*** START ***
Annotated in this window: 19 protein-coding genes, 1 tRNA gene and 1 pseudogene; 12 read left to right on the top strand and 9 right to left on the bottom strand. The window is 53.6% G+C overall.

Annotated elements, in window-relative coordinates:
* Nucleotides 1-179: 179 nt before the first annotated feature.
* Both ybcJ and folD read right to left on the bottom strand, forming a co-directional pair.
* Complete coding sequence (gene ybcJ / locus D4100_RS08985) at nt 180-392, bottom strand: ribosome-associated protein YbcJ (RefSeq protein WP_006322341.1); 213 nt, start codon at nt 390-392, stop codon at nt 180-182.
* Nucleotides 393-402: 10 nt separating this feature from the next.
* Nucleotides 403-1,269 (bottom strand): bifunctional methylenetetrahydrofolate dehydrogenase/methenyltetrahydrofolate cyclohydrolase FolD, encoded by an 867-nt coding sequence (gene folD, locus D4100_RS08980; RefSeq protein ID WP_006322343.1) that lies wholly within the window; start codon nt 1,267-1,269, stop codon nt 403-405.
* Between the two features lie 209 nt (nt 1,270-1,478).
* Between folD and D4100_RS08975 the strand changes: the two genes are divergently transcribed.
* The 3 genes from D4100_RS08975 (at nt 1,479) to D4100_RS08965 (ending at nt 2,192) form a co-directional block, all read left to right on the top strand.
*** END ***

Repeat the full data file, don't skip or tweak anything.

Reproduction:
Annotated in this window: 19 protein-coding genes, 1 tRNA gene and 1 pseudogene; 12 read left to right on the top strand and 9 right to left on the bottom strand. The window is 53.6% G+C overall.

Annotated elements, in window-relative coordinates:
* Nucleotides 1-179: 179 nt before the first annotated feature.
* Both ybcJ and folD read right to left on the bottom strand, forming a co-directional pair.
* Complete coding sequence (gene ybcJ / locus D4100_RS08985) at nt 180-392, bottom strand: ribosome-associated protein YbcJ (RefSeq protein WP_006322341.1); 213 nt, start codon at nt 390-392, stop codon at nt 180-182.
* Nucleotides 393-402: 10 nt separating this feature from the next.
* Nucleotides 403-1,269 (bottom strand): bifunctional methylenetetrahydrofolate dehydrogenase/methenyltetrahydrofolate cyclohydrolase FolD, encoded by an 867-nt coding sequence (gene folD, locus D4100_RS08980; RefSeq protein ID WP_006322343.1) that lies wholly within the window; start codon nt 1,267-1,269, stop codon nt 403-405.
* Between the two features lie 209 nt (nt 1,270-1,478).
* Between folD and D4100_RS08975 the strand changes: the two genes are divergently transcribed.
* The 3 genes from D4100_RS08975 (at nt 1,479) to D4100_RS08965 (ending at nt 2,192) form a co-directional block, all read left to right on the top strand.